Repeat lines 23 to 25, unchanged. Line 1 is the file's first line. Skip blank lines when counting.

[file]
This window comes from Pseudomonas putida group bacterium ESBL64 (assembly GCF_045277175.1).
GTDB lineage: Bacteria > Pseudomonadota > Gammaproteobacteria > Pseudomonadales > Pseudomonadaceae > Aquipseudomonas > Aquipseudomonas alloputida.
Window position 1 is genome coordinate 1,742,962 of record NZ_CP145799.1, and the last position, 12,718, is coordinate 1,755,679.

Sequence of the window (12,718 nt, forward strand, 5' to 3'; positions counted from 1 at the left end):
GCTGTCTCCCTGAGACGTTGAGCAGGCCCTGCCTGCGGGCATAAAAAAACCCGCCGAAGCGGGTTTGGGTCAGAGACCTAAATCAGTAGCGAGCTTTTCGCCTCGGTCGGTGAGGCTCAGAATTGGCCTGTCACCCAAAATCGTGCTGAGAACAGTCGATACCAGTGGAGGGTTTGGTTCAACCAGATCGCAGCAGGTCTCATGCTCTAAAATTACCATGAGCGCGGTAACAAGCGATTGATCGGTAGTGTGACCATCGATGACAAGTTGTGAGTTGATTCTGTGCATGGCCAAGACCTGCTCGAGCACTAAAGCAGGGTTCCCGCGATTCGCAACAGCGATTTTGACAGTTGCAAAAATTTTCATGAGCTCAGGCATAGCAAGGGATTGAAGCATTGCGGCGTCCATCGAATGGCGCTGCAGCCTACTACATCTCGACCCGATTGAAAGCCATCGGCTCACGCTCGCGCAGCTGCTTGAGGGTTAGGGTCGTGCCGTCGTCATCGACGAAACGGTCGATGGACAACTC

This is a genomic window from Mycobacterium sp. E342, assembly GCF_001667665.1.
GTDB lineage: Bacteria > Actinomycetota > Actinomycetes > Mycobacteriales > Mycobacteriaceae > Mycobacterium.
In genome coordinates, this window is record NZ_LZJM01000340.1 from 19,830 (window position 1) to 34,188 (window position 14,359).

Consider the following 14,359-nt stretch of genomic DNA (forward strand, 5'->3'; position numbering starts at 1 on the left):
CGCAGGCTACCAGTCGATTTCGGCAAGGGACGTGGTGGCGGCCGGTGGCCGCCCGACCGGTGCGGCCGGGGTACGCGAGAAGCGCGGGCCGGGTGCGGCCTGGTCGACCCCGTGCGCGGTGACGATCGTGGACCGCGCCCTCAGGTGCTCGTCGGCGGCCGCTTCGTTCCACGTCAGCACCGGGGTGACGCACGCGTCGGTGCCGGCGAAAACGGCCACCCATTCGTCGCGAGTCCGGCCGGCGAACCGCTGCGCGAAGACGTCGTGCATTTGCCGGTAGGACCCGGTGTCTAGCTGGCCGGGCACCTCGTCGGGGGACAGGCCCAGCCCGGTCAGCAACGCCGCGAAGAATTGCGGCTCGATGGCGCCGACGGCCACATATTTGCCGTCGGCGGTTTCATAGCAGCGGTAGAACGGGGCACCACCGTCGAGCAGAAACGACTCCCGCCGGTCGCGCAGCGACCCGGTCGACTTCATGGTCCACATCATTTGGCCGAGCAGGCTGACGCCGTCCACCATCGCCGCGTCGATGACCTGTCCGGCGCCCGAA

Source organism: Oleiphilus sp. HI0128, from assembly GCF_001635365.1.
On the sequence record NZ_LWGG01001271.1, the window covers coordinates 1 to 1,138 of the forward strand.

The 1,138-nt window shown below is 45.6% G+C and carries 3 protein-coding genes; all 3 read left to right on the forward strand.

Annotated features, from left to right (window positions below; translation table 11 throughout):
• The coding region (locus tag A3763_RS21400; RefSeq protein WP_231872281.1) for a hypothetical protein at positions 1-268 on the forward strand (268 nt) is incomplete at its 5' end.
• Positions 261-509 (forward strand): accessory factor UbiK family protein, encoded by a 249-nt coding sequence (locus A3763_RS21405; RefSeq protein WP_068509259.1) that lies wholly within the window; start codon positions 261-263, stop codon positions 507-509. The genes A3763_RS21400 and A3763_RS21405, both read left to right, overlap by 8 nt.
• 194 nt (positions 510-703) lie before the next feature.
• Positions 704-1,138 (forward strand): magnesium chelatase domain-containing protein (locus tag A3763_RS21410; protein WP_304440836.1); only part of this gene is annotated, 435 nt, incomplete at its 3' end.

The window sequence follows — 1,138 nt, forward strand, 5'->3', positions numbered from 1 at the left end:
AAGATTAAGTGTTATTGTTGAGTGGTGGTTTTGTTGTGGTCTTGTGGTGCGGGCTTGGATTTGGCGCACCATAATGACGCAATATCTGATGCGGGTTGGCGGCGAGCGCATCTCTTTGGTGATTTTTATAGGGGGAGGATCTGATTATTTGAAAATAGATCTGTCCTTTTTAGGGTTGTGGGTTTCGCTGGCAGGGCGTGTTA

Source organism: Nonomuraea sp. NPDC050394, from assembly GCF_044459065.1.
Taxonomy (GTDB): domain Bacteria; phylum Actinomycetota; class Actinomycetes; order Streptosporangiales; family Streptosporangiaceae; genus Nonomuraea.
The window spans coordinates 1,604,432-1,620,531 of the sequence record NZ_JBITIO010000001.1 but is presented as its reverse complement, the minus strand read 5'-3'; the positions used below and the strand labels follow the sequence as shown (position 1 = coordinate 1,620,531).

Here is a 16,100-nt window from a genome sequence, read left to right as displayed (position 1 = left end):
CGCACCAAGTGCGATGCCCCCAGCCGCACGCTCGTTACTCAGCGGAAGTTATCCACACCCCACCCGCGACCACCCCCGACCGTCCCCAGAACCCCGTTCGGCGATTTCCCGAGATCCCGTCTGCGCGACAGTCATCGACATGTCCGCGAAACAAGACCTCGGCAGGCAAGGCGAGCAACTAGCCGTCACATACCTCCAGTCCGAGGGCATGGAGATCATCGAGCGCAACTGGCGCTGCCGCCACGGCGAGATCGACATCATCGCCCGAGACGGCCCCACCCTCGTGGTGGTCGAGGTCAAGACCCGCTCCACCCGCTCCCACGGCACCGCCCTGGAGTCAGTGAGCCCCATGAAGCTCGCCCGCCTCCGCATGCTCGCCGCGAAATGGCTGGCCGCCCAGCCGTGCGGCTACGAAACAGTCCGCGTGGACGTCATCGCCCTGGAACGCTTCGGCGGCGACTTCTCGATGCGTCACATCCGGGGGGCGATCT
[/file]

The window spans coordinates 1,604,432-1,620,531 of the sequence record NZ_JBITIO010000001.1 but is presented as its reverse complement, the minus strand read 5'-3'; the positions used below and the strand labels follow the sequence as shown (position 1 = coordinate 1,620,531).

Here is a 16,100-nt window from a genome sequence, read left to right as displayed (position 1 = left end):
CGCACCAAGTGCGATGCCCCCAGCCGCACGCTCGTTACTCAGCGGAAGTTATCCACACCCCACCCGCGACCACCCCCGACCGTCCCCAGAACCCCGTTCGGCGATTTCCCGAGATCCCGTCTGCGCGACAGTCATCGACATGTCCGCGAAACAAGACCTCGGCAGGCAAGGCGAGCAACTAGCCGTCACATACCTCCAGTCCGAGGGCATGGAGATCATCGAGCGCAACTGGCGCTGCCGCCACGGCGAGATCGACATCATCGCCCGAGACGGCCCCACCCTCGTGGTGGTCGAGGTCAAGACCCGCTCCACCCGCTCCCACGGCACCGCCCTGGAGTCAGTGAGCCCCATGAAGCTCGCCCGCCTCCGCATGCTCGCCGCGAAATGGCTGGCCGCCCAGCCGTGCGGCTACGAAACAGTCCGCGTGGACGTCATCGCCCTGGAACGCTTCGGCGGCGACTTCTCGATGCGTCACATCCGGGGGGCGATCT